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40m DC-receiver – VFO

So the receiver is alive and kicking and I have received amateurs from The Netherlands, UK and Italy on a simple 10m wire antenna. However, the VFO is comprised of a Siglent SDG1032X function generator from work. Hardly a self-contained solution!
After an article by Bill Merea in the GQRP Sprat magazine, I’ve decided to go for a digital VFO. The clock generator is based on a Si5351 module. The I2C interface is controlled via an Arduino Nano board together with a Groove I2C LCD.

This all seems pretty straight forward. See the circuit below:

With the code Bill Merea provided the stuff was up and running in an evening. A couple of things I learned:

  • USB – Arduino Nano does NOT work on USB 2.0 ports. it is just not recognized by my, up-to-date Windows 10 host.
  • I2C LCD – there are different type of I2C LCDs with different drivers….. Only after successful capturing data from the build-in UART I realized the code was actually running.
  • Si5351 3V3 – This module has a build-in 3V3 Low Drop Out regulator and I2C level shifter.

The last one, was pretty nasty. This means that the Si5351 chip output a signal with varies between 0V and 3V. The whole mixer around the TSA5A63157 is build around the assumption of 5V signal levels. Thus the input logic low should be less than V+ x 0.3= 1.5V. The input logic high signal should be V+ x 0.7 = 3.5V minimum. So this requirement is not being met in this set-up. Now, these are the minimum guaranteed specifications. So I could take a gamble and hope that it will work. However, if it works at all, there is no guarantee it will keep on working over time and temperature. Therefor a level-shifter or amplifier is needed.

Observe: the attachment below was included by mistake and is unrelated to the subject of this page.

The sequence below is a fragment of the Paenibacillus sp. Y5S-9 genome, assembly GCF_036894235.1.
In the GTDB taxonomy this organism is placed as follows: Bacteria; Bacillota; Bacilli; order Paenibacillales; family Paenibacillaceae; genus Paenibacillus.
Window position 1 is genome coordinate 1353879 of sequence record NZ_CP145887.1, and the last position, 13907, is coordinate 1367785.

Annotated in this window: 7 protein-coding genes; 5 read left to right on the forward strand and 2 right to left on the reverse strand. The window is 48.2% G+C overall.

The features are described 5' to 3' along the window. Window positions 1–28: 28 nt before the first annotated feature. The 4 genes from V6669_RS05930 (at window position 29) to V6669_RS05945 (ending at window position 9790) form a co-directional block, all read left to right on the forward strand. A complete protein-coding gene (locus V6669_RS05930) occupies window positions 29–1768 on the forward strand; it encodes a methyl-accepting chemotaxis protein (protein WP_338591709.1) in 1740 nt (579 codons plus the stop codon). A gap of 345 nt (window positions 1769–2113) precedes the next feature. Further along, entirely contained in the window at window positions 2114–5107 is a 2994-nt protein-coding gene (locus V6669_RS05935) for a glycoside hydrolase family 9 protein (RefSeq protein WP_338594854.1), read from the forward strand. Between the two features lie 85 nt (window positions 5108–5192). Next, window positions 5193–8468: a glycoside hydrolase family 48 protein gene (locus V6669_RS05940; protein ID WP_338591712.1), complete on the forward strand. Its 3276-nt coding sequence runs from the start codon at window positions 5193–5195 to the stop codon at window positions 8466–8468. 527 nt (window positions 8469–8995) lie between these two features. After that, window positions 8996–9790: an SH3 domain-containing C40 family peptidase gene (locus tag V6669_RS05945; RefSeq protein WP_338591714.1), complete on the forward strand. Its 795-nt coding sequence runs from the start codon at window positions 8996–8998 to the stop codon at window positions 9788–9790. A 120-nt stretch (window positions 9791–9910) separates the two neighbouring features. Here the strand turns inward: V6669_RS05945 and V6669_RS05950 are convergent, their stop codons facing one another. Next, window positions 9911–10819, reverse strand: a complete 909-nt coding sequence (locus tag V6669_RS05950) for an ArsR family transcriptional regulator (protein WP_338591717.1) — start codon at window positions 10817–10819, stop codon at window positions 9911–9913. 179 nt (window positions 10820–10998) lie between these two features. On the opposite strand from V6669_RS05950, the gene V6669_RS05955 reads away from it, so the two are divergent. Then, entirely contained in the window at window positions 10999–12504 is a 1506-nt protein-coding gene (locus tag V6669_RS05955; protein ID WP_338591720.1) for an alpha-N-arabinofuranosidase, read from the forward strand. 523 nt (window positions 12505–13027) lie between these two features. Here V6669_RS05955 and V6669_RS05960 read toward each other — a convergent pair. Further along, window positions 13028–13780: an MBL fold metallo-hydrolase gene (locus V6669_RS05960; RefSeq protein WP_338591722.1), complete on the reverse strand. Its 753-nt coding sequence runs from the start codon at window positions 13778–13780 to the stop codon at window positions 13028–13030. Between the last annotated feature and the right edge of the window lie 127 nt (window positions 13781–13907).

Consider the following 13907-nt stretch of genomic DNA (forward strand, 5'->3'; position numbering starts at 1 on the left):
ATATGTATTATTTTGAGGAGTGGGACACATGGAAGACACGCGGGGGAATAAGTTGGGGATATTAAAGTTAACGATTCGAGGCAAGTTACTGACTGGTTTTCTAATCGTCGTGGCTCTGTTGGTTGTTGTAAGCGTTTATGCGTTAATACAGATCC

Various options were evaluated. In the end the choice was made to use another TS5A63157 analogue SPDT switch. The power supply is set right between 5V for the mixer and the 3V output from the Si5351 clock generator. In this way, it can be switched by the Si5351 clock IC and the output can be used to switch the RF mixer. The output showed some ringing which is not unexpected because of the unmatched impedance’s and the sharp edges. Via 10cm RG-174 cable the VFO board was connected to the receiver. The antenna was hooked up and reception was loud and clear!

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